James J. Braddock

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James J. Braddock

James Walter Braddock (June 7, 1905November 29, 1974) was a champion boxer. Fighting under the name James J. Braddock (ostensibly because two prior champions, James J. Corbett and James J. Jeffries had), his ability to win fights in which he was an underdog earned him the nickname Cinderella Man.

A strapping young man born in New York City into a poor Irish family, following a successful amateur career Jim Braddock turned pro at the age of 21, fighting in the light heavyweight division. Three years later in 1929, his performance earned him a chance to fight for the championship but he narrowly lost to Tommy Loughran in a 15-round decision. This was followed by another loss to Maxie Rosenbloom and for the next six years he struggled to earn a living as the Great Depression took hold and income opportunities in the boxing business were limited for most mid-ranked fighters.

However, he was given a fight with the highly touted John "Corn" Griffin. Although Braddock was intended as a stepping stone in Griffin's rise, Braddock scored an upset victory. After defeating another highly regarded heavyweight contender, John Henry Lewis, he was given a title fight against the World Heavyweight Champion, Max Baer. Considered no more than a journeyman fighter, Braddock was chosen by the champion's handlers because he was seen as a guaranteed easy payday for the champion. In one of the biggest upsets in championship boxing, on June 13, 1935, in Long Island City, New York, Braddock won the heavyweight championship of the world as the 10 to 1 underdog. The fight showed a dogged Braddock taking heavy hits from the powerful champion but who kept coming until he wore Baer down. At the end, the judges gave Braddock the title with a unanimous decision.

Jim Braddock suffered from problems with his hands after several injuries and in 1936 his title defense in Madison Square Garden against the German, Max Schmeling had to be cancelled. When ready to fight, the 32-year-old Braddock chose to defend his title against the then 23-year-old star, Joe Louis. Realizing that Louis would be a heavy favorite and being an astute businessman, Braddock negotiated an agreement whereby he would receive 10% of Louis' future earnings. Braddock knocked Louis down in the first round of their June 22, 1937 bout, but Louis recovered and dominated the bout, earning an 8th round stoppage.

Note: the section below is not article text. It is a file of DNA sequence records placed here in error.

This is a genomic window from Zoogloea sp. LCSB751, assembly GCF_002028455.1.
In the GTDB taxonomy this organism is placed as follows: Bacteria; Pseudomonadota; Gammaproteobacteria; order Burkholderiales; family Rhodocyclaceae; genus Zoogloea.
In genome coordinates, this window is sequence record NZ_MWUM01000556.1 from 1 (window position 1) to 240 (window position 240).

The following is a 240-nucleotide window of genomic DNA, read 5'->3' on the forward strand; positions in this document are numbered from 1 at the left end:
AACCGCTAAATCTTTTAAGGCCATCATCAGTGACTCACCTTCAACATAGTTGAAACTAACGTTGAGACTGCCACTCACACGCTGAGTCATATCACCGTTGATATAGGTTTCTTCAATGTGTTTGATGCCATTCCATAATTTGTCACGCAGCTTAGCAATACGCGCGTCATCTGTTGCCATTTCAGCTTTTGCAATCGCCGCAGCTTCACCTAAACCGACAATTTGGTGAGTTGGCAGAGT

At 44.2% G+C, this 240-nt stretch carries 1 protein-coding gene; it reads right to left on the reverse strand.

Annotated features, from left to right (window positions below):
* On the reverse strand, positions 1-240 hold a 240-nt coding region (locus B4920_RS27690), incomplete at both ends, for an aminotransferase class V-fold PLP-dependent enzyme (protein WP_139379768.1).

Braddock fought one more fight in 1938, winning a decision over a top ranked opponent, but time had caught up with him and, wisely, he retired. In 1954, he was given the James J. Walker Award in recognition of his long and meritorious service to the boxing industry.

On his passing in 1974 in New Jersey, Jim Braddock was interred in the Mount Carmel Cemetery in Englewood, New Jersey. He was inducted into the International Boxing Hall of Fame in 2001. A park in the city of North Bergen, New Jersey is named in his honor.

Biopic

A motion picture titled Cinderella Man tells the life story of James J. Braddock. Directed by Ron Howard, and starring Russell Crowe as Braddock and Renée Zellweger as his wife Mae, it was released June 3, 2005. There has been contention as to whether the on-screen depiction of Max Baer is accurate. Baer's demeanor, both within and outside the ring, was reportedly much less brutal than was portrayed.

External links


Preceded by:
Max Baer
Heavyweight boxing champion
1935–1937
Succeeded by:
Joe Louis

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